Year of release: 2014
Released by: self-release
Rating: 4,2 / 10
Let's move on to the release from the promotional pack of the Nameless Label, which left me with the least positive - or even the most negative - impression. In 2014, at the height of the war between the Russian Federation and Ukraine, the young bands IL ((Moscow) and SOOM (Kharkov) refused to add fuel to the fire - on the contrary, they tried to strengthen the friendship of nations by releasing a split. For both bands, it was only the second release in their careers. Before this, IL released their first album, and SOOM participated in the split with PRESSOR and DIAZEPAM. I am already more or less familiar with the work of both bands. The first, thanks to local publisher Decadence Within, releasing IL on tapes, are always presented in Possession prods distro. IL music is absolutely not my cup of tea, but it should be noted that the aesthetics of their work is simply amazing. The CDs of Ukrainians, thanks to the Nameless Label, are now awaiting reviews of themselves, lying on my desk. My attitude to SOOM has not yet fully formed, but it’s good that I first listened to the albums, and then this split, otherwise the first impression could negatively affect the whole perception.
It is very simple to describe the essence of the split: it is a shamelessly drawn-out drone-doom / sludge / noise / ambient. SOOM offers a viscous mess of slow and dirty guitar riffs, throbbing bass, insane vocals and drum kicks that splurge into this slurry and spray it around. The only impression is disgust. Not strong, which the musicians probably tried to achieve, but bored. In fact, in both SOOM compositions for more than 15 minutes they play the main riffs (one per song) again and again, and, contrary to even my own expectations, this is both not hypnotizing and not annoying. The music quickly goes off into the background, the attention inevitably dissipates, and the concentration returns only to the end of the second track, announced by the intentionally false kind of guitar solo. After that, it feels like you were looking at a handful of drunk men, crouching in the mud for half an hour, and they did not even fight in the end - where they were, they fell asleep. I think I understood what atmosphere the Ukrainians wanted to create on their half of the split, but I could not feel it. Nothing catchy here. Honestly, the three notes of Burzum's “Rundtgåing av den transcendentale egenhetens støtte” are much deeper and interesting.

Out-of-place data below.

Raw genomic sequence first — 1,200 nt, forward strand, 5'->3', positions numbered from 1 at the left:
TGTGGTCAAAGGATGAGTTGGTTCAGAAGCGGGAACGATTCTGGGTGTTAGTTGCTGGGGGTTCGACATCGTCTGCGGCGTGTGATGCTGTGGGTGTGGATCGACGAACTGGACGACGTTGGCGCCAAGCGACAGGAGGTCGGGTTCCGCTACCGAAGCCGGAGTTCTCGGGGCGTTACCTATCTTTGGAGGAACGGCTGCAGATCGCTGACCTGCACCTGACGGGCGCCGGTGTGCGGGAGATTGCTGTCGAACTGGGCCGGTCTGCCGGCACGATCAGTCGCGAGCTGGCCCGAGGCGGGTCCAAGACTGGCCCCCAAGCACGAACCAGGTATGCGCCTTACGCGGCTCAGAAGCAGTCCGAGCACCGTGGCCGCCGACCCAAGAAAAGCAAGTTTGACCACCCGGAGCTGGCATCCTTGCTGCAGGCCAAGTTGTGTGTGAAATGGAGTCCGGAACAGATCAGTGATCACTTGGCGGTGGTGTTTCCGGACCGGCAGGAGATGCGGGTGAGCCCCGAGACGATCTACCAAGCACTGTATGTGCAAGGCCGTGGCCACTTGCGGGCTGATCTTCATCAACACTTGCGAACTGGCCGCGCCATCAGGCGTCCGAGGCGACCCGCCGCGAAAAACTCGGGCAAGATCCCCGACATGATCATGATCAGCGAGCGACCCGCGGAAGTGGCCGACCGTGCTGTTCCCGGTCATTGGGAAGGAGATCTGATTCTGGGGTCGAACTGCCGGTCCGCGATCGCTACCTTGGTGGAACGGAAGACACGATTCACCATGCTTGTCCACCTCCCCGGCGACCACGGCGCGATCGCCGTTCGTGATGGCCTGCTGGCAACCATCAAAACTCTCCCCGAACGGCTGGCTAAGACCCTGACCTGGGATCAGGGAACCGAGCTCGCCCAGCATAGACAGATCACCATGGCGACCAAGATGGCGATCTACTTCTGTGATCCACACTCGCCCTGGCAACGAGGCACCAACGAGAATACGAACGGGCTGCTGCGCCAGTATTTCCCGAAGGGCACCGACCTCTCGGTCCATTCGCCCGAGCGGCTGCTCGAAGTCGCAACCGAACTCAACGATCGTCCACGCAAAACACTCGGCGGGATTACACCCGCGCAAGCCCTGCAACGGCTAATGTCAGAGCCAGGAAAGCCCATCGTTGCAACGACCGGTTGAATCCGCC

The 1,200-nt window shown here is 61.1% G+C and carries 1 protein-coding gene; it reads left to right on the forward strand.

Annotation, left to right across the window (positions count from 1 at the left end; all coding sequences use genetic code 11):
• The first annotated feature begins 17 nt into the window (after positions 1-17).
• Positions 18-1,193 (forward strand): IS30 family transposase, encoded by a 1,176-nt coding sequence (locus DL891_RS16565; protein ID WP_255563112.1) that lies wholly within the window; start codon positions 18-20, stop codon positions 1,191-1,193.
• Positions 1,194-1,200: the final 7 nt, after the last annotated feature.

Maybe IL did better? Alas, the exact opposite is true. “Dirt” is a seemingly endless 22-minute marathon of absurd fucking with a guitar and other miserable instruments. If SOOM even had some structures, then here they seem to be considered something of a bad taste. Any semblance of logic in building a composition is ruthlessly overwritten within 30 seconds. The sound is awfully weak. Quite often, samples from movies come into play, and they, even out of context, look more meaningful than the musical part. Such absurdity can be composed in packs. I have often heard soundchecks before live gigs, which were much more interesting than “Dirt”! The second thing, “Understanding,” turns out to be the same hat, but it has the advantage of being almost 7 minutes shorter. However, this is still 15 minutes of low-frequency squeak, samples from Soviet cinema, guitar feedbacks and other erratic sounds, from which one of the most dull canvases that I heard in recent years is woven.
It’s even a little disappointing that the design of the split is amazing. Digipack and the 8-page booklet attached to it are designed by Yag Mort, and this, as you should already know, is a huge plus. The music on this split does not cause even half of the sensations that design gives. Details on a video. Digipack was released by the bands themselves, however, the Nameless Label bought half of the print run from them, so now you can purchase the CDs at label's Bandcamp page: